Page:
Read the previous few issues of Gonzo Weekly:
    Issue 127 (Roy Weard cover)
    Issue 126 (Atkins-May Project cover)
    Issue 125 (Mick Abrahams cover)
    Issue 124 (Karnataka cover)
    Issue 123 (Cream cover)
    Issue 122 (Anthony Phillips cover)
    Issue 121 (Annie Haslam cover)
    Issue 120 (Frank Zappa cover)
    Issue 119 (Eliza Carthy cover)
    Issue 118 (Dave Brock cover)
    Issue 117 (Daevid Allen cover)
    All issues from #70 can be downloaded at www.gonzoweekly.com if you prefer. If you have problems downloading, just email me and I will add you to the Gonzo Weekly dropbox. The first 69 issues are archived there as well. Information is power chaps, we have to share it!
    You can download the magazine in pdf form HERE:

    * The Gonzo Daily is a two way process. If you have any news or want to write for us, please contact me at jon@eclipse.co.uk. If you are an artist and want to showcase your work, or even just say hello please write to me at gonzo@cfz.org.uk. Please copy, paste and spread the word about this magazine as widely as possible. We need people to read us in order to grow, and as soon as it is viable we shall be invading more traditional magaziney areas. Join in the fun, spread the word, and maybe if we all chant loud enough we CAN stop it raining. See you tomorrow...
    * The Gonzo Daily is - as the name implies - a daily online magazine (mostly) about artists connected to the Gonzo Multimedia group of companies. But it also has other stuff as and when the editor feels like it. The same team also do a weekly newsletter called - imaginatively - The Gonzo Weekly. Find out about it at this link: www.gonzo-multimedia.blogspot.com/…/all-gonzo-news-wots-fit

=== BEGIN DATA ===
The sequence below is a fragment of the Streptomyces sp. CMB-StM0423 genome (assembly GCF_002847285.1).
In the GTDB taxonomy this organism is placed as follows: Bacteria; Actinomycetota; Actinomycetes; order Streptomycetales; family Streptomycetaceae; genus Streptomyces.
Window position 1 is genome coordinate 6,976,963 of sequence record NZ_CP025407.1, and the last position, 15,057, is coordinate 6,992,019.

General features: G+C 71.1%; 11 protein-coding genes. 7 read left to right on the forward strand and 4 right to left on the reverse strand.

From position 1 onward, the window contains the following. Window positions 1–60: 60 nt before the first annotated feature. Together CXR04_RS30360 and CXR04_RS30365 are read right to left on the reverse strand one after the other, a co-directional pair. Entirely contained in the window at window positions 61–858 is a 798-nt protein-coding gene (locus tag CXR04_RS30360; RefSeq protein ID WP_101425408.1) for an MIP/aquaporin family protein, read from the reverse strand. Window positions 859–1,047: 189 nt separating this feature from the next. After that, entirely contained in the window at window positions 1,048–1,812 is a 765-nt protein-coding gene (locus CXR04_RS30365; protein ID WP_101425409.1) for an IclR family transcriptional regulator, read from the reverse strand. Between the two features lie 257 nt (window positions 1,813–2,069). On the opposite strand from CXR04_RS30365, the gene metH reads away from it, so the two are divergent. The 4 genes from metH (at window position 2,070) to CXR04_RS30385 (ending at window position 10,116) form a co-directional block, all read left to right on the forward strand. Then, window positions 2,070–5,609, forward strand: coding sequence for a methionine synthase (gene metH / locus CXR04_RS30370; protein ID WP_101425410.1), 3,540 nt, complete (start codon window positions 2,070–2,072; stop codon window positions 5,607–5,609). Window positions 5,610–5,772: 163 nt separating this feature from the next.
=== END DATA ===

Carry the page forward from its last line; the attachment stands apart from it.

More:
* We should probably mention here, that some of our posts are links to things we have found on the internet that we think are of interest. We are not responsible for spelling or factual errors in other people's websites. Honest guv!
    * Jon Downes, the Editor of all these ventures (and several others) is an old hippy of 55 who - together with an infantile orange cat named after a song by Frank Zappa puts it all together from a converted potato shed in a tumbledown cottage deep in rural Devon which he shares with various fish, and sometimes a small Indian frog. He is ably assisted by his lovely wife Corinna, his bulldog/boxer Prudence, his elderly mother-in-law, and a motley collection of social malcontents. Plus.. did we mention the infantile orange cat?

    NEWS FROM NOWHERE - Wednesday

    ON THIS DAY IN 1840 - The first adhesive postage stamps went on sale in Great Britain. And now some more recent news from the CFZ Newsdesk

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  • AND TO WHISTLE WHILE YOU WORK... (Music that may have some relevance to items also on this page, or may just reflect my mood on the day)